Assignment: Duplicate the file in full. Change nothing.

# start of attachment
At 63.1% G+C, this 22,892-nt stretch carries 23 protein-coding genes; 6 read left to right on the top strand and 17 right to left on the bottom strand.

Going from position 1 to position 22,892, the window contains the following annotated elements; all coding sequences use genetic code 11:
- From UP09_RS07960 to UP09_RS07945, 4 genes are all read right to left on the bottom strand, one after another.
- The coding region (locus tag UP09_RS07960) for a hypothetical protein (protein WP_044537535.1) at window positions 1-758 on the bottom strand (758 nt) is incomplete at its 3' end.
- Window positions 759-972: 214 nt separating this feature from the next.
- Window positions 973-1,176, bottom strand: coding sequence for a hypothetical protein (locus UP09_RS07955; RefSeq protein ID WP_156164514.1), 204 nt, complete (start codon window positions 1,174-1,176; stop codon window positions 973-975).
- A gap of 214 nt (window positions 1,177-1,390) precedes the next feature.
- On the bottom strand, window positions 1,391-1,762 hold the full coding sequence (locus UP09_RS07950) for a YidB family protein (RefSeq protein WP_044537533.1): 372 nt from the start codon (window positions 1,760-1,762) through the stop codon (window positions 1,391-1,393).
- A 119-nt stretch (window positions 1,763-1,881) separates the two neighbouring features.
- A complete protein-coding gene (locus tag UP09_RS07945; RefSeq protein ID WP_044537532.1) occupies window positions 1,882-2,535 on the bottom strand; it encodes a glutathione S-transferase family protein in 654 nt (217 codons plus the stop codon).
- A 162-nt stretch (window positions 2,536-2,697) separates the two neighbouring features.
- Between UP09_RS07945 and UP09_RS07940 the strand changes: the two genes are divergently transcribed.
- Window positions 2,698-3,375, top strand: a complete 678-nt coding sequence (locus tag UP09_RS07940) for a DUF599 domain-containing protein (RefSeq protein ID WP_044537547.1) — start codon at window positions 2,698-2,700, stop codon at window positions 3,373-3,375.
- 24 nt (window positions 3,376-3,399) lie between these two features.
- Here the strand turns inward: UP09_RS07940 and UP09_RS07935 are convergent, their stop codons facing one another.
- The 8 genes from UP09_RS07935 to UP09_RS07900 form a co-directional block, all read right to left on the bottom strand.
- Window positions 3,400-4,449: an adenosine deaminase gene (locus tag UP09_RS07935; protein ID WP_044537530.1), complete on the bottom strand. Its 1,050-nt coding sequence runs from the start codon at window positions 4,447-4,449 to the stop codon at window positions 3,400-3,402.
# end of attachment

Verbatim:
At 63.1% G+C, this 22,892-nt stretch carries 23 protein-coding genes; 6 read left to right on the top strand and 17 right to left on the bottom strand.

Going from position 1 to position 22,892, the window contains the following annotated elements; all coding sequences use genetic code 11:
- From UP09_RS07960 to UP09_RS07945, 4 genes are all read right to left on the bottom strand, one after another.
- The coding region (locus tag UP09_RS07960) for a hypothetical protein (protein WP_044537535.1) at window positions 1-758 on the bottom strand (758 nt) is incomplete at its 3' end.
- Window positions 759-972: 214 nt separating this feature from the next.
- Window positions 973-1,176, bottom strand: coding sequence for a hypothetical protein (locus UP09_RS07955; RefSeq protein ID WP_156164514.1), 204 nt, complete (start codon window positions 1,174-1,176; stop codon window positions 973-975).
- A gap of 214 nt (window positions 1,177-1,390) precedes the next feature.
- On the bottom strand, window positions 1,391-1,762 hold the full coding sequence (locus UP09_RS07950) for a YidB family protein (RefSeq protein WP_044537533.1): 372 nt from the start codon (window positions 1,760-1,762) through the stop codon (window positions 1,391-1,393).
- A 119-nt stretch (window positions 1,763-1,881) separates the two neighbouring features.
- A complete protein-coding gene (locus tag UP09_RS07945; RefSeq protein ID WP_044537532.1) occupies window positions 1,882-2,535 on the bottom strand; it encodes a glutathione S-transferase family protein in 654 nt (217 codons plus the stop codon).
- A 162-nt stretch (window positions 2,536-2,697) separates the two neighbouring features.
- Between UP09_RS07945 and UP09_RS07940 the strand changes: the two genes are divergently transcribed.
- Window positions 2,698-3,375, top strand: a complete 678-nt coding sequence (locus tag UP09_RS07940) for a DUF599 domain-containing protein (RefSeq protein ID WP_044537547.1) — start codon at window positions 2,698-2,700, stop codon at window positions 3,373-3,375.
- 24 nt (window positions 3,376-3,399) lie between these two features.
- Here the strand turns inward: UP09_RS07940 and UP09_RS07935 are convergent, their stop codons facing one another.
- The 8 genes from UP09_RS07935 to UP09_RS07900 form a co-directional block, all read right to left on the bottom strand.
- Window positions 3,400-4,449: an adenosine deaminase gene (locus tag UP09_RS07935; protein ID WP_044537530.1), complete on the bottom strand. Its 1,050-nt coding sequence runs from the start codon at window positions 4,447-4,449 to the stop codon at window positions 3,400-3,402.